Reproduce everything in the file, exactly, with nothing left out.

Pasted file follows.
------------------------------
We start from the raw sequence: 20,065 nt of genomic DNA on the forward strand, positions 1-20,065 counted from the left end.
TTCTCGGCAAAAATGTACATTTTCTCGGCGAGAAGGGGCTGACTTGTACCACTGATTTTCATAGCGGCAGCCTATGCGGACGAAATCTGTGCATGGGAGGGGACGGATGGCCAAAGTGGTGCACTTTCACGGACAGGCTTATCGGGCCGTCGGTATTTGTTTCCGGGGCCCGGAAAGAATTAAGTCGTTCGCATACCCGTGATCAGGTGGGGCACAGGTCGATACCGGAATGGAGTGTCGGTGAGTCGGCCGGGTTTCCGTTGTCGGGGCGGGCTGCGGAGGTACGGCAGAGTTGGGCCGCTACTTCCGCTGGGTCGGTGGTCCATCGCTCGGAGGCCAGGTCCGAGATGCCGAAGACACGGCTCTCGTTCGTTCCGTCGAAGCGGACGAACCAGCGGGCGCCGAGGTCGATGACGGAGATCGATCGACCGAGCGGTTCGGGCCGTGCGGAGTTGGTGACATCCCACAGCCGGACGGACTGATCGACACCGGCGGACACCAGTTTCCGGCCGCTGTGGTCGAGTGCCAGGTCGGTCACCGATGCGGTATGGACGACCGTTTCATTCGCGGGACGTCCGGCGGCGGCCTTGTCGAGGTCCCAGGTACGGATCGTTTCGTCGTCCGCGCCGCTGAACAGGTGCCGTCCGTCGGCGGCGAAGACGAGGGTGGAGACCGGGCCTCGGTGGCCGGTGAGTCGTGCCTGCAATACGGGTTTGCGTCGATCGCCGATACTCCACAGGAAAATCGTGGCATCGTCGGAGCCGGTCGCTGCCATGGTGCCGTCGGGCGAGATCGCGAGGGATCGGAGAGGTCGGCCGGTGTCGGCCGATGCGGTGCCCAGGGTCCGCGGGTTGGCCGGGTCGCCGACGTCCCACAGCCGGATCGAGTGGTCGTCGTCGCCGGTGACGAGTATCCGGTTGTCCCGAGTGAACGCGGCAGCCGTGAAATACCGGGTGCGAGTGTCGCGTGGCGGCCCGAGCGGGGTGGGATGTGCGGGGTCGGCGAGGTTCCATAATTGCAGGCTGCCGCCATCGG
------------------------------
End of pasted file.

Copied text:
We start from the raw sequence: 20,065 nt of genomic DNA on the forward strand, positions 1-20,065 counted from the left end.
TTCTCGGCAAAAATGTACATTTTCTCGGCGAGAAGGGGCTGACTTGTACCACTGATTTTCATAGCGGCAGCCTATGCGGACGAAATCTGTGCATGGGAGGGGACGGATGGCCAAAGTGGTGCACTTTCACGGACAGGCTTATCGGGCCGTCGGTATTTGTTTCCGGGGCCCGGAAAGAATTAAGTCGTTCGCATACCCGTGATCAGGTGGGGCACAGGTCGATACCGGAATGGAGTGTCGGTGAGTCGGCCGGGTTTCCGTTGTCGGGGCGGGCTGCGGAGGTACGGCAGAGTTGGGCCGCTACTTCCGCTGGGTCGGTGGTCCATCGCTCGGAGGCCAGGTCCGAGATGCCGAAGACACGGCTCTCGTTCGTTCCGTCGAAGCGGACGAACCAGCGGGCGCCGAGGTCGATGACGGAGATCGATCGACCGAGCGGTTCGGGCCGTGCGGAGTTGGTGACATCCCACAGCCGGACGGACTGATCGACACCGGCGGACACCAGTTTCCGGCCGCTGTGGTCGAGTGCCAGGTCGGTCACCGATGCGGTATGGACGACCGTTTCATTCGCGGGACGTCCGGCGGCGGCCTTGTCGAGGTCCCAGGTACGGATCGTTTCGTCGTCCGCGCCGCTGAACAGGTGCCGTCCGTCGGCGGCGAAGACGAGGGTGGAGACCGGGCCTCGGTGGCCGGTGAGTCGTGCCTGCAATACGGGTTTGCGTCGATCGCCGATACTCCACAGGAAAATCGTGGCATCGTCGGAGCCGGTCGCTGCCATGGTGCCGTCGGGCGAGATCGCGAGGGATCGGAGAGGTCGGCCGGTGTCGGCCGATGCGGTGCCCAGGGTCCGCGGGTTGGCCGGGTCGCCGACGTCCCACAGCCGGATCGAGTGGTCGTCGTCGCCGGTGACGAGTATCCGGTTGTCCCGAGTGAACGCGGCAGCCGTGAAATACCGGGTGCGAGTGTCGCGTGGCGGCCCGAGCGGGGTGGGATGTGCGGGGTCGGCGAGGTTCCATAATTGCAGGCTGCCGCCATCGG